A Letter to My 60-Year Old Self

Dear 60,

You recently turned 30.  We are talking days ago.  I am writing to remind you about your 30-year old self and forecast how I envision these next 30 years transpiring.  I promise to be blunt.  Tell me if I am wrong.

First, you have probably discovered by now that you are not special. 

I know, as a millennial everyone told you that you had a special talent or gift growing up, but we need to be real.  By age 30 we did not detect anything uniquely special or extraordinary, so you probably experienced more of the same.  Most artists, athletes, and other prodigies peak by age 30, so numerous ships have probably sailed for us already.  Maybe you made your mark in business or perhaps betrayed convention and actually became a writer.  Did you publish that book you always blabbed about?  Odds are you are ordinary and above-average at best.

Similar to how you failed to become the next Allen Iverson as you prognosticated in your 8th grade yearbook, you probably did not become the Warren Buffett of your profession either.  Although I am sure you did well.  You were always smart and could compete in the classroom and the workforce.  But did you become a CEO?  Did you start your own prosperous business?  Did you take the lead in fighting for a cause?  I doubt it.

Business and being special aside, by age 60 I am sure you witnessed many people disappear from your life.

Hell, we already experienced this by age 30.  In the past decades, you have probably only seen many of the people you once called “close friends” virtually on Facebook and other social media sites.  Some may have even deleted you from their social networks.  Why is anyone’s guess.  Maybe humanity even invented a new way to socially interact from afar – a virtual reality form of social media.

Regardless, bonds fade.  Like drifters, people will come and go.  As you have probably seen, except for the few friends and family who actually care about you, people now only reach out if you can give them something like a job reference or referral (or, I guess, help their children at your age!).

This is a good reminder that time is far more precious in your thirties than it was in your twenties.  There is less room to screw up.  Responsibilities abound.  Making time only for the people you care about, and most importantly, who care about you, is imperative.  Otherwise, you’re wasting time you do not have.  I hope you succeeded here.

You might have started a family, but like most educated millennials, you started late.

At the rate we’re going now, even if you had children at age 30, you would be almost 61 by the time your kids reach the big three zero.  An inevitable consequence of our generation inheriting a post-recession economy and obscene student loan debts is that we started adulthood late.  Who can afford a house with no job (or underemployment) and a mountain of debt at 6% interest?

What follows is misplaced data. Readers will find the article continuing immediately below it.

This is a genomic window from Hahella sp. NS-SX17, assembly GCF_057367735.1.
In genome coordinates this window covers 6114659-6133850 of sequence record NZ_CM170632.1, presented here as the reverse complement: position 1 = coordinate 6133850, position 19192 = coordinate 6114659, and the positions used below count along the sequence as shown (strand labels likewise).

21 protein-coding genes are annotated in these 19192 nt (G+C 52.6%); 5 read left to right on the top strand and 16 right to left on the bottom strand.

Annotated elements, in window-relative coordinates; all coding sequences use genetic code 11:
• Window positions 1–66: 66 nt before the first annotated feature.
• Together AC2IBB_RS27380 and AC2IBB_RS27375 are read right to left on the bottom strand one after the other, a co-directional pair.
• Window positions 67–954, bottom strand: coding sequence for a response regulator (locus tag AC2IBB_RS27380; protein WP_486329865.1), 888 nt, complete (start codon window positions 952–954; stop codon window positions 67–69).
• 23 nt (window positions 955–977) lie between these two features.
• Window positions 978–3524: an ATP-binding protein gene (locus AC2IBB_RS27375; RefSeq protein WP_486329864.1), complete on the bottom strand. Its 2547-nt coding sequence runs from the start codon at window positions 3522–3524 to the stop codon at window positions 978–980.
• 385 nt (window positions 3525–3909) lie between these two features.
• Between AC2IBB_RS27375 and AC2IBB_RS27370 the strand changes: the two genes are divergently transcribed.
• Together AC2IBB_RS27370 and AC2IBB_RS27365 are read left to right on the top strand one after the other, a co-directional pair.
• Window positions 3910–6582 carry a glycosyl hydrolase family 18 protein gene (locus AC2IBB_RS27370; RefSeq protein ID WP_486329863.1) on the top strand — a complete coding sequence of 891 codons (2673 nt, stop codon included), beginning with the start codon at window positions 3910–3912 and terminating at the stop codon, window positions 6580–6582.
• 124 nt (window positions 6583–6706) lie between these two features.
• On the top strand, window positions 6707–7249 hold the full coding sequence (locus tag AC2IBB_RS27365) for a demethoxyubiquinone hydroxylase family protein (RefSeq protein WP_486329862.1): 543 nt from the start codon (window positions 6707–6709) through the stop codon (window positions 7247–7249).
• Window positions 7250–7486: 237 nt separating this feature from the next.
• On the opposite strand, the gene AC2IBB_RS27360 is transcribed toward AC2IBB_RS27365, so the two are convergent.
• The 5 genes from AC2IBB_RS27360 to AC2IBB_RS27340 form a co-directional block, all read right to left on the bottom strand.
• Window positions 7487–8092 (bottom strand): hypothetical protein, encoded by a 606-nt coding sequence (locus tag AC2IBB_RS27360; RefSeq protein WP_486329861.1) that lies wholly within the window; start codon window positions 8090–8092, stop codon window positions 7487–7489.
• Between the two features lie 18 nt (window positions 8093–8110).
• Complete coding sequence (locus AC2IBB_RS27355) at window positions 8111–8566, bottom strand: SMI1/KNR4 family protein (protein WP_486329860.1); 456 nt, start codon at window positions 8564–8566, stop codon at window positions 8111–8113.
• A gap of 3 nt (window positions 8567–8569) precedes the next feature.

Although you married at a reasonable time, you still probably want to be even more financially stable before bringing life into the world.  Diapers and 529 plans are no joke!

It will be interesting to see what your friends do because many were in the same boat.

Speaking of friends again, people in general are probably more socially disconnected by the time you’re 60.

A byproduct of the millennial generation coming of age in the internet era is that we grew up technologically savvy, but socially inept.  We could always hide behind screens in social settings.  Even those happenstance encounters early in our careers could be disrupted with iPhone shields.  You see someone you don’t want to talk to, and suddenly an imaginary phone call or urgent text message requires your undivided attention.  Waiting for an elevator at work is time for social media, not social interaction.

Unless something drastically changes with society, future generations will only be more reliant on technology than even our generation.  If you have children, when did you give them their first iPhone, iPad, or laptop?  Do you use them like most parents as distraction devices?  I am sure you did after your child first screamed at a restaurant.

What is the balance between social interactions and technology?  How do you address this balance in your personal life and for your family?

If the past few years is any indication, the world may be an even scarier place now that you’re 60.

I can only imagine what the sea levels look like.  Do polar bears still exist?  Can people breathe air without oxygen masks in big cities around the world?  Is humanity still reliant on fossil fuels?

Whatever the case, I hope you have done your part in making a difference in the world.  I hope you have done something to push the human race forward.  I trust you have tried to promote love and positivity during these thirty years.  As of writing this letter in 2018, the world sure needs it.

Here’s to making the next thirty years great.


Your 30-Year Old Self



3 thoughts on “A Letter to My 60-Year Old Self

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